At the T. Rowe Price 2011 Investment Symposium in Baltimore on Friday, I listened to the technology panel that preceded my luncheon keynote.
It was a fascinating discussion as a number of their leading analysts spoke of the trends that they saw unfolding with consumer and other digital technology companies, such as Apple, Amazon and Samsung.
But I thought that the crowd was hungering for a bit more — where are the next big trends, and the next big transformation opportunities that are going to unfold which are going to provide for the birth of new industries, fast growing companies, and billion-dollar market opportunities?
And so I outlined that reality: the next big areas of growth will come from the transformative change that occurs as Silicon Valley comes to drive the pace of innovation in almost every other industry. As it does so, it will speed up the rate of innovation.
The impact of this trend is that it will also shift control from any particular industry – insurance, healthcare, banking, auto — to the technology companies. The result will be massive business model disruption as new, faster, more nimble competitors who understand technology based disruption, cast aside their slower, ingrained counterparts.
The future belongs, in other words, to those who are fast. Tech companies and tech based innovators certainly understand this! And the key issue is speed : Apple, for example, could innovate much faster with new credit card financial systems than any bank could. Google and it’s tests of automatic car navigation technology will certainly evolve faster than any auto company in Detroit, Japan or Germany could. Unless leaders in those organizations increasingly learn to focus on speed as a metric, and fast-innovation as a core capability.
Consider just a few of the trends:
- Banks and credit companies risk losing control of their future as our mobile devices, cell phones and iPhones become credit cards
- the energy industry and home construction is impacted as a new personal energy infrastructure management, in the form of such devices as the NEST Thermostat, provide for a significant change in the way people use energy
- health care will be transformed by medical device connectivity and bioconnetivity — allowing hospitals and nursing homes to extend the reach of their medical professionals to an increasing number of remote locations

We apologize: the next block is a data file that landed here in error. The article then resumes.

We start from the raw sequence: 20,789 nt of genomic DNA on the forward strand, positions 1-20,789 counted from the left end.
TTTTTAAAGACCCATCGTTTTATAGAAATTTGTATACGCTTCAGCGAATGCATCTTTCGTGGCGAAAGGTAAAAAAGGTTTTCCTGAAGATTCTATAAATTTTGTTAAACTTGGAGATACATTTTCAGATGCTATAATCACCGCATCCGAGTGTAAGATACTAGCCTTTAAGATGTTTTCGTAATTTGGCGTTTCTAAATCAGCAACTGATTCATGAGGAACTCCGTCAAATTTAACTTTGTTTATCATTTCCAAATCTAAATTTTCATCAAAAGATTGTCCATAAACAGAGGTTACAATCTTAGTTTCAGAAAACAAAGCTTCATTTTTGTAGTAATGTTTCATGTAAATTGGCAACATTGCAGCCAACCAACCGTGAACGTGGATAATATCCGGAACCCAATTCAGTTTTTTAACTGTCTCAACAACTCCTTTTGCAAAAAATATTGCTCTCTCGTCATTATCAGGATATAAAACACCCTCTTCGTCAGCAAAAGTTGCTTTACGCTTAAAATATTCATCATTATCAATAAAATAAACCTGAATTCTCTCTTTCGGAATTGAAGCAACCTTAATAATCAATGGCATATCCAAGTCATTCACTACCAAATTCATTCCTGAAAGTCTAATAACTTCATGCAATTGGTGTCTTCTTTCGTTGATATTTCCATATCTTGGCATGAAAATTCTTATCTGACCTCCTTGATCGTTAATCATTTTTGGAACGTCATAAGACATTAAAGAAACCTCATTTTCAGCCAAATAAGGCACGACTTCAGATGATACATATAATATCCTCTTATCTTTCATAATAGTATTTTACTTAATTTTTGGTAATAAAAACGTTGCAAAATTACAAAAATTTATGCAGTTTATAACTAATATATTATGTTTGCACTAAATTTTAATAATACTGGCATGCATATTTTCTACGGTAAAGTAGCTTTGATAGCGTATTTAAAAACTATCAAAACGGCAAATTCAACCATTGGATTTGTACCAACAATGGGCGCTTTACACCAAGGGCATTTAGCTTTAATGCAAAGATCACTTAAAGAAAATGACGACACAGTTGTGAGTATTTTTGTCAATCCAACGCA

- the auto industry will face trendmeondous change as an intelligent highway infrastructure emerges as the same time as intelligent, self-guiding cars and trucks become a regular part of our daily world
- the world of insurance is upended as we head to a world of predictive insurance modelling through the use of sophisticated technologies such as on-board GPS devices which monitor driver behaviour
These are but just a few examples. I can go into any industry today and point out how Silicon Valley and technology is going to cause significant change and upheaval within the industry. I can spot the smart executives who understand the message and realize that right now is the time for aggressive innovation and big thinking.
And then in other clients, I can see this observation pass right over the heads of some of those in the audience, and realize we’ve got folks who are like deer in the headlights — the trends are blinding in their reality, but they are frozen by their inability to do anything.
I spoke about this trend in a recent keynote.
There are a whole series of related posts in which I’ve commented on the significance of this trend and the speed with which it is occurring. These are just a few.
- Silicon Valley innovation velocity set to dominate every industry
- When Silicon Valley Takes Over Health Care Innovation
- This ghost town in New Mexico could turn into one of the most important innovation engines
- Reinventing the future with transformative technology
- Silicon Valley: Is Innovation Dead?